How to measure ETF and mutual-fund risk

“Risk has long been a hot topic in the funds industry,” said Brian Bridger, senior vice president, analytics and data, at Toronto-based Fundata. “Each of these metrics has its pros and cons.” The more types of metrics the company can provide, he added, the more complete the picture of a fund’s risk becomes.

To illustrate how ETFs have performed over the past turbulent few years, Fundata Investment Executive has provided risk measurement data for the three years ended 31 July. (Risk data can be calculated for other time periods as well, Bridger noted.)

Standard deviation — which measures how much a fund or ETF’s returns differ from its mean returns — has received the blessing of securities regulators as a core method for calculating risk ratings. The ratings are based on the last 10 years of performance history. Newer funds use a combined history that also includes a proxy such as a market benchmark or an older series of the same or similar funds.

The five-level risk ratings range from low to high. They must be published in the disclosure documents ETF Facts and Fund Facts. For example, a broadly diversified Canadian equity ETF may be classified as “medium” risk.

The standard deviation is useful for comparing between asset classes, Bridger said. For example: “You can compare the volatility of a stock fund to a bond fund and get a feel for the risk involved.”

As Fundata’s calculations show, investing in a narrow segment of the market — and leverage beyond it — is a recipe for exceptional volatility. It’s the same with the BetaPro Marijuana Companies 2x Daily Bull ETF.

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The three-year standard deviation of the ETF’s returns was a whopping 144%. In comparison, the standard deviation of a broad Canadian equity ETF is more than eight times lower.

Sponsored by Toronto-based Horizons ETFs Management (Canada) Inc., BetaPro products employ leverage and inverse leverage and dominate the list of the most volatile ETFs. As Horizons’ prospectus warns, they are speculative and may only be suitable for active traders who can take the risk of losing their entire investment.

Excluding BetaPro, the top three-year standard deviations were 56% for the Blockchain Technologies ETF, sponsored by Oakville, Ontario-based Harvest Portfolios Group Inc., and 52% for the Horizons Marijuana Life Sciences Index ETF.

A limitation of standard deviation is that it cannot accurately predict potential future losses and may actually underestimate risk. “The tail risks of funds and investments are typically much larger than the standard deviation would indicate,” Bridger said, referring to rare but extreme events such as market crashes or natural disasters.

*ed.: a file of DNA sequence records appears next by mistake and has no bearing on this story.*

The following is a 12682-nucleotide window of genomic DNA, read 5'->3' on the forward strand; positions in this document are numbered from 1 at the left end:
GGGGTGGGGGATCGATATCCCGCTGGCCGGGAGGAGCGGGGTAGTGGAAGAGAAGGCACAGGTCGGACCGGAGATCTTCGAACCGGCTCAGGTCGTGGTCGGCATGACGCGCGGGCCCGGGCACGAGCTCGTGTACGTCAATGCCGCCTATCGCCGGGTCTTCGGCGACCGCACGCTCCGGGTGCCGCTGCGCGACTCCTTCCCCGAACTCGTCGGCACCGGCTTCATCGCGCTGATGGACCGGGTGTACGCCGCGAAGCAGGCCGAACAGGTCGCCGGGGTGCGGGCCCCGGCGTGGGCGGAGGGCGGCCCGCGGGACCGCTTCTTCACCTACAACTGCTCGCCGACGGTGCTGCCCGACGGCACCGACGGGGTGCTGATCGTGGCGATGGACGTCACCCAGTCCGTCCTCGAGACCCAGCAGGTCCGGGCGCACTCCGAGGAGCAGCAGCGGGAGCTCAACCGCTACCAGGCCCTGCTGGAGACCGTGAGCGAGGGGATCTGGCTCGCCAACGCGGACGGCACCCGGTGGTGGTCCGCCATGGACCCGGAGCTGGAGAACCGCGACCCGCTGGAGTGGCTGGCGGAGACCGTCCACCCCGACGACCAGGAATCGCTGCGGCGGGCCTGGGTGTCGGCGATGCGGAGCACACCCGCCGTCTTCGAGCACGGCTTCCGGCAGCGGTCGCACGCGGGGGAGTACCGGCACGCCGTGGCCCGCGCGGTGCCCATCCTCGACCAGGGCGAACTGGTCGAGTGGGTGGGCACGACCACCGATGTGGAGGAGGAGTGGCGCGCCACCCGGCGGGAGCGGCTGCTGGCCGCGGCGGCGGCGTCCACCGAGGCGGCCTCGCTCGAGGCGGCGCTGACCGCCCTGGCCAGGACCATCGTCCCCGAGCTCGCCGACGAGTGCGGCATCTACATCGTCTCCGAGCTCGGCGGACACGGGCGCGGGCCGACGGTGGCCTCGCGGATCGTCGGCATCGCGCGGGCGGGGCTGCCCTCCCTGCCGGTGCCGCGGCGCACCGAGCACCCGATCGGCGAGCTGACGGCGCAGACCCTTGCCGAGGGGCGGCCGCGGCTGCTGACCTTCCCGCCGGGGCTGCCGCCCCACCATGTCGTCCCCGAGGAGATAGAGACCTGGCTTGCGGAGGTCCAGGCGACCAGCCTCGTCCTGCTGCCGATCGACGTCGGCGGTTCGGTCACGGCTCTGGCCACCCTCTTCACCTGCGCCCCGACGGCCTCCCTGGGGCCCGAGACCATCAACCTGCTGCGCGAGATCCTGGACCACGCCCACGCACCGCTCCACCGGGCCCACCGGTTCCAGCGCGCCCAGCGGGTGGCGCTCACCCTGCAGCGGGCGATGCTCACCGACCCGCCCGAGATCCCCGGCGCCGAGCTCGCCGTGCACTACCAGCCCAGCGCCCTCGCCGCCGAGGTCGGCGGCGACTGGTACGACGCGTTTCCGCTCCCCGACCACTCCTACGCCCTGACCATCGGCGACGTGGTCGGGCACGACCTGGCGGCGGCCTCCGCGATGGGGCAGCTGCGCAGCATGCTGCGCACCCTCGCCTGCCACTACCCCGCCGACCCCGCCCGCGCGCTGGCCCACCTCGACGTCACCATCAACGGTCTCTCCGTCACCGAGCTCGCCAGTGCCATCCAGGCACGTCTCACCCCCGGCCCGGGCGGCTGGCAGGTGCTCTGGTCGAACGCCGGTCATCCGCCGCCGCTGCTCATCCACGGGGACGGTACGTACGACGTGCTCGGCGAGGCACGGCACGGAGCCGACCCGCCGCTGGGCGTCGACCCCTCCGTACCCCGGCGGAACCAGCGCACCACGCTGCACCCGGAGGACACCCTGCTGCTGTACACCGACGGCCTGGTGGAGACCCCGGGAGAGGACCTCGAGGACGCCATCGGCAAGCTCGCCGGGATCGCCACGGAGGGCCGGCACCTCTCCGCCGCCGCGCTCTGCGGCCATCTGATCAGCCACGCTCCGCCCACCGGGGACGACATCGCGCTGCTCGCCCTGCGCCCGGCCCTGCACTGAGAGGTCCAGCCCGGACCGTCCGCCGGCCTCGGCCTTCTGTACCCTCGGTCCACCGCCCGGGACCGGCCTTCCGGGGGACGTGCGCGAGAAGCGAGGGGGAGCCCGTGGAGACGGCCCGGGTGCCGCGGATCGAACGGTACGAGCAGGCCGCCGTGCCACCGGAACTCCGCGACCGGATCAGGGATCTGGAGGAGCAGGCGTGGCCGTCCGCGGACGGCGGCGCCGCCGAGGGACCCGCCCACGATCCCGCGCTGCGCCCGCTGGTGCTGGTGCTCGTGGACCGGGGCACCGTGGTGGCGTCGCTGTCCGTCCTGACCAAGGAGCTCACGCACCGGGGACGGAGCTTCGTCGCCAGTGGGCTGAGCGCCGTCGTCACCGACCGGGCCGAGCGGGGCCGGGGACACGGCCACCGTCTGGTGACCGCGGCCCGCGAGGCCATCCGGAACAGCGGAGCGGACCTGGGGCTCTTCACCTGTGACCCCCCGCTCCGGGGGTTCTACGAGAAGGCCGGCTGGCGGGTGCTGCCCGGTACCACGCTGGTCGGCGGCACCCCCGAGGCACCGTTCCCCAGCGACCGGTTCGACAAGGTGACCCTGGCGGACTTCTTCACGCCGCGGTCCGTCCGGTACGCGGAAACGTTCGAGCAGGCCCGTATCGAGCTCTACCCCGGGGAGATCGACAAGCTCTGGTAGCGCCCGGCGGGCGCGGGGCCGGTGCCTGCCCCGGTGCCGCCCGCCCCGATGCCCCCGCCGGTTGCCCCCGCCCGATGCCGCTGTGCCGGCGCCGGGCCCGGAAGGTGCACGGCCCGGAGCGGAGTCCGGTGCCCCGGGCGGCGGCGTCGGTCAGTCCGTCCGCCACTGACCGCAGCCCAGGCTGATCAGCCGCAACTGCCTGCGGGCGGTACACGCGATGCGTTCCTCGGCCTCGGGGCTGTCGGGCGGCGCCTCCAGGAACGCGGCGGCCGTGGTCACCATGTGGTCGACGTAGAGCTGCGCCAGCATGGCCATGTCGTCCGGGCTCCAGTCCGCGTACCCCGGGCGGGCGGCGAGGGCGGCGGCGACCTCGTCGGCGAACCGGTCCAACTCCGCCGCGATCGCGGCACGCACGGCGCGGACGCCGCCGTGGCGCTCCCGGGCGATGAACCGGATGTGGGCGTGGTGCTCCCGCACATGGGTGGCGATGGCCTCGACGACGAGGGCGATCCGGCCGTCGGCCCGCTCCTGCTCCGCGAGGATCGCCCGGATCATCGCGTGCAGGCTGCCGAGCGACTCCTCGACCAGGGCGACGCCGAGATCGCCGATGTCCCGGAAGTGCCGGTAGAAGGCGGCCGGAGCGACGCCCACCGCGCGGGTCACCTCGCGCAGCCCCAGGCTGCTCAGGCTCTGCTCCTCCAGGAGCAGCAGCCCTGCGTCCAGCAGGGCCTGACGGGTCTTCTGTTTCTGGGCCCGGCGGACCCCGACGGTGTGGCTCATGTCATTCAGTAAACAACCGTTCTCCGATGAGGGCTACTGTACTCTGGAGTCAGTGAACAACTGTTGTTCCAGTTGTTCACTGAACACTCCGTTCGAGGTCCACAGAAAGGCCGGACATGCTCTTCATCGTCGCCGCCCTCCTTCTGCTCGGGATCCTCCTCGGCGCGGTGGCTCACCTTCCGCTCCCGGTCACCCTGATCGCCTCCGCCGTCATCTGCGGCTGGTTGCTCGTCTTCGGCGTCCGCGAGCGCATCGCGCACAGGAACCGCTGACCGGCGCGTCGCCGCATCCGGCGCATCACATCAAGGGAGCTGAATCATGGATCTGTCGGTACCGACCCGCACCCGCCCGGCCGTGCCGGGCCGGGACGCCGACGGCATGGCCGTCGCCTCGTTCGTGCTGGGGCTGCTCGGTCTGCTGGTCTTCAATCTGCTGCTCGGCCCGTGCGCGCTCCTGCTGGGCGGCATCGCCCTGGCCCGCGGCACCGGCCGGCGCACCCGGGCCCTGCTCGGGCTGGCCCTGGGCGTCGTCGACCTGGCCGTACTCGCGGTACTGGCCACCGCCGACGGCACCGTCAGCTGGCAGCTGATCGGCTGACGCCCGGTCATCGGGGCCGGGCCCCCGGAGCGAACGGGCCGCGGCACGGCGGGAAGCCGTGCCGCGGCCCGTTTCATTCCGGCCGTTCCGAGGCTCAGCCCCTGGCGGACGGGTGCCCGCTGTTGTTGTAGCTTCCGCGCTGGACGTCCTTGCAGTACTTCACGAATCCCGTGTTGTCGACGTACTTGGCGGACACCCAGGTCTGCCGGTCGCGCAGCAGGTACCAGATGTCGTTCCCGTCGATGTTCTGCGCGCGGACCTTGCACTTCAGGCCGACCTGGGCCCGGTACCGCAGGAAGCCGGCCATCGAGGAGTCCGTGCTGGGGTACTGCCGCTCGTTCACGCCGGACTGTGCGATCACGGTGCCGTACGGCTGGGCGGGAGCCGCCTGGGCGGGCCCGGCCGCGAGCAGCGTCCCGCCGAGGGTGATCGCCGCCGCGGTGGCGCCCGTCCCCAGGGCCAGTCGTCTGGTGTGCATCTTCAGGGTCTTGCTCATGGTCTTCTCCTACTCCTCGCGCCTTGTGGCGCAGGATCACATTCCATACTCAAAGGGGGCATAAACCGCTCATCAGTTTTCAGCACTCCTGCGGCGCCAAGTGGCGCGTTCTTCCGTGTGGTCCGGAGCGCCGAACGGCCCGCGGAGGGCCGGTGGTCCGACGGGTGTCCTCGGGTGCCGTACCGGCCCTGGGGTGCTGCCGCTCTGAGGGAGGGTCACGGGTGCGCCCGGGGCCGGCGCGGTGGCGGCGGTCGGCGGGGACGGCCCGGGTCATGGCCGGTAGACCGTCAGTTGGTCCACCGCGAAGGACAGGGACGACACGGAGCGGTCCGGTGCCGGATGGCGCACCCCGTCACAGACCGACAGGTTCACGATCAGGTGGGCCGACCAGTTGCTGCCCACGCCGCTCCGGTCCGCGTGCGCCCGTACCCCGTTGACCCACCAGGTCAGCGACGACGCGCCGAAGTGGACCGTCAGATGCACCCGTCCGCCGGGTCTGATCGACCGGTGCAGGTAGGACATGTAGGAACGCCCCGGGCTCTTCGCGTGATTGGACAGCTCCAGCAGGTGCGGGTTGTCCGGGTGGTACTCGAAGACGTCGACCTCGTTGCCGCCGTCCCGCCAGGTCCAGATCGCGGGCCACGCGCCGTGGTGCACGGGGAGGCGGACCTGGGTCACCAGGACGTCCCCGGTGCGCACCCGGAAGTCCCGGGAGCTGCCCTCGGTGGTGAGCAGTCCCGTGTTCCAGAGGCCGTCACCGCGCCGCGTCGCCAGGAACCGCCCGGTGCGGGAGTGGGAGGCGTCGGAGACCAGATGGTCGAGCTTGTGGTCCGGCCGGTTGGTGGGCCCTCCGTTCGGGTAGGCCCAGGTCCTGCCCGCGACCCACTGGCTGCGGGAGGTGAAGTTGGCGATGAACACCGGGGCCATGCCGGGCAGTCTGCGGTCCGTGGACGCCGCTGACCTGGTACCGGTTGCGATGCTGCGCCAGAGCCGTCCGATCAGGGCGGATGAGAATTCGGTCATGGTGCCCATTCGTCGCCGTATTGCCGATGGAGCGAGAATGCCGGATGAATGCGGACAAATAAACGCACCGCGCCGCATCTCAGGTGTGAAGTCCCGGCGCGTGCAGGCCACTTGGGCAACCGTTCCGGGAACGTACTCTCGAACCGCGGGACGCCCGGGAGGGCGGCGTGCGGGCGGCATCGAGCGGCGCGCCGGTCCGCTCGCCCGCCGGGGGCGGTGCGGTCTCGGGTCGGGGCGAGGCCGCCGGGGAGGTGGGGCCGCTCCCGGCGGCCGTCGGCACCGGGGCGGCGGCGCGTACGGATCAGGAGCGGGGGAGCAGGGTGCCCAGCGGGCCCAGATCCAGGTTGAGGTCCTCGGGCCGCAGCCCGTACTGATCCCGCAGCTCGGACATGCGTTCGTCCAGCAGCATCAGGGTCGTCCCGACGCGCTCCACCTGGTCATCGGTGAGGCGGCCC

Another disadvantage of the standard deviation is that it is not expressed in dollars.
The average investor, Bridger said, may not fully understand how standard deviation relates to actual dollar losses.

Maximum drawdown is a risk metric that, although expressed as a percentage, is more easily converted to dollar amounts. It measures the percentage loss from a fund’s high to its low over a period of time.

“An investor can see what has happened in the past and what could possibly happen in the future,” Bridger said. But that measure will be misleading, he added, unless the time frame being measured includes a market correction or a bear market.

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Aside from leveraged funds and those specializing in marijuana companies, the biggest declines over the past three years have been those of several emerging technology ETFs sponsored by Toronto-based Emerge Canada Inc. The Emerge ARK Fintech Innovation ETF, for example, peaked at 71% -until the downturn.

A measure of risk based on relative performance against a market benchmark is up-down capture. A Down Capture greater than 1 means the fund has underperformed in a falling market. “If a fund has very low down capture, then that’s good,” Bridger said. “That means if the market goes down, they don’t lose as much as the market. You mitigate that risk.”

Use of this metric is appropriate when comparing funds in categories such as Canadian equities where each fund has broadly similar holdings. But in a category as diverse as sector stocks, up-down capture comparisons aren’t that meaningful.

Among the fixed income ETFs, the BMO Long-Term US Treasury Bond Index ETF had the highest value for capturing price losses at 1.7. Like other long-term bond funds, the BMO ETF has suffered large capital losses due to rising interest rates pushing down bond prices.

The Fund’s hitting average is a measure of month-to-month consistency. A one-month return is considered “at-bat”. A beat average greater than 0.500 means the fund has returned above zero for more than half of the monthly performance periods.

The least risky are cash substitutes like the iShares Premium Money Market ETF and the CI High Interest Savings ETF, with perfect hitting averages of 1,000.

At the other extreme were various BetaPro offerings from Horizons. The worst was the 2x leveraged marijuana ETF. With a batting average of just .222, it essentially beat nearly four out of five months.

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Bridger said the batting average metric can be useful for evaluating alternative strategy funds with a market-neutral mandate. Ideally, “they don’t have huge monthly returns, but they’re very stable and don’t have a lot of down months, so they have a very high batting average.”

Over the three-year period, average values ​​for these types of ETFs ranged from 0.472 for the Purpose Multi-Strategy Market Neutral Fund to 0.639 for the Picton Mahoney Fortified Market Neutral Alternative Fund. As with any risk metric, results will vary based on the length and date of the measurement period.

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